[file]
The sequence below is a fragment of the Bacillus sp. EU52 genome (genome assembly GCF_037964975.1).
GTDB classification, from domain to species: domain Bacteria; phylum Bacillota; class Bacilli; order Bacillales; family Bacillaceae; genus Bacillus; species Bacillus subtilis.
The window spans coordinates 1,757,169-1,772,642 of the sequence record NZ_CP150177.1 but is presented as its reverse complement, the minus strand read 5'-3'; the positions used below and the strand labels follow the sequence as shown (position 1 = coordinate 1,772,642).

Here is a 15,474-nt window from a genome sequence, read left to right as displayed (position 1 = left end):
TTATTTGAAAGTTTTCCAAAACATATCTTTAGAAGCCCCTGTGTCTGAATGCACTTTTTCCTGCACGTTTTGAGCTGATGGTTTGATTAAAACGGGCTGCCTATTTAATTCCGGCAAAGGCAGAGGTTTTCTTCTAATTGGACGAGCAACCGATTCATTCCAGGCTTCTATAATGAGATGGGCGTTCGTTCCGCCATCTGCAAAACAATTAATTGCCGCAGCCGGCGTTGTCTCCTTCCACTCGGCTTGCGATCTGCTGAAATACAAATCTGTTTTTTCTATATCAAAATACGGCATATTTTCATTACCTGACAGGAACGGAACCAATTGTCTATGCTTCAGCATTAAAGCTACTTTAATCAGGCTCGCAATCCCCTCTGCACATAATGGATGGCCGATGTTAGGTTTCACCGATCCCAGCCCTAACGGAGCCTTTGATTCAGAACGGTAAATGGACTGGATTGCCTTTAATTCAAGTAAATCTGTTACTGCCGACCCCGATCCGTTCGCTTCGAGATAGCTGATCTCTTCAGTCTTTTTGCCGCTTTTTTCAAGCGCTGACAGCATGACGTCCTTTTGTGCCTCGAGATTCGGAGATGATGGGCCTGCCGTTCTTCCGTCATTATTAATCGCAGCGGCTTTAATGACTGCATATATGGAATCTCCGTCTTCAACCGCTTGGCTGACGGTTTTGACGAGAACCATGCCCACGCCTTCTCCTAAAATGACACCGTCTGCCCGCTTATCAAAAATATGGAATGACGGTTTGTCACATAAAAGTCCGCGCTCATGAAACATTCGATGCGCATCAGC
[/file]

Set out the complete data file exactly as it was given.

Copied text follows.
The sequence below is a fragment of the Bacillus sp. EU52 genome (genome assembly GCF_037964975.1).
GTDB classification, from domain to species: domain Bacteria; phylum Bacillota; class Bacilli; order Bacillales; family Bacillaceae; genus Bacillus; species Bacillus subtilis.
The window spans coordinates 1,757,169-1,772,642 of the sequence record NZ_CP150177.1 but is presented as its reverse complement, the minus strand read 5'-3'; the positions used below and the strand labels follow the sequence as shown (position 1 = coordinate 1,772,642).

Here is a 15,474-nt window from a genome sequence, read left to right as displayed (position 1 = left end):
TTATTTGAAAGTTTTCCAAAACATATCTTTAGAAGCCCCTGTGTCTGAATGCACTTTTTCCTGCACGTTTTGAGCTGATGGTTTGATTAAAACGGGCTGCCTATTTAATTCCGGCAAAGGCAGAGGTTTTCTTCTAATTGGACGAGCAACCGATTCATTCCAGGCTTCTATAATGAGATGGGCGTTCGTTCCGCCATCTGCAAAACAATTAATTGCCGCAGCCGGCGTTGTCTCCTTCCACTCGGCTTGCGATCTGCTGAAATACAAATCTGTTTTTTCTATATCAAAATACGGCATATTTTCATTACCTGACAGGAACGGAACCAATTGTCTATGCTTCAGCATTAAAGCTACTTTAATCAGGCTCGCAATCCCCTCTGCACATAATGGATGGCCGATGTTAGGTTTCACCGATCCCAGCCCTAACGGAGCCTTTGATTCAGAACGGTAAATGGACTGGATTGCCTTTAATTCAAGTAAATCTGTTACTGCCGACCCCGATCCGTTCGCTTCGAGATAGCTGATCTCTTCAGTCTTTTTGCCGCTTTTTTCAAGCGCTGACAGCATGACGTCCTTTTGTGCCTCGAGATTCGGAGATGATGGGCCTGCCGTTCTTCCGTCATTATTAATCGCAGCGGCTTTAATGACTGCATATATGGAATCTCCGTCTTCAACCGCTTGGCTGACGGTTTTGACGAGAACCATGCCCACGCCTTCTCCTAAAATGACACCGTCTGCCCGCTTATCAAAAATATGGAATGACGGTTTGTCACATAAAAGTCCGCGCTCATGAAACATTCGATGCGCATCAGC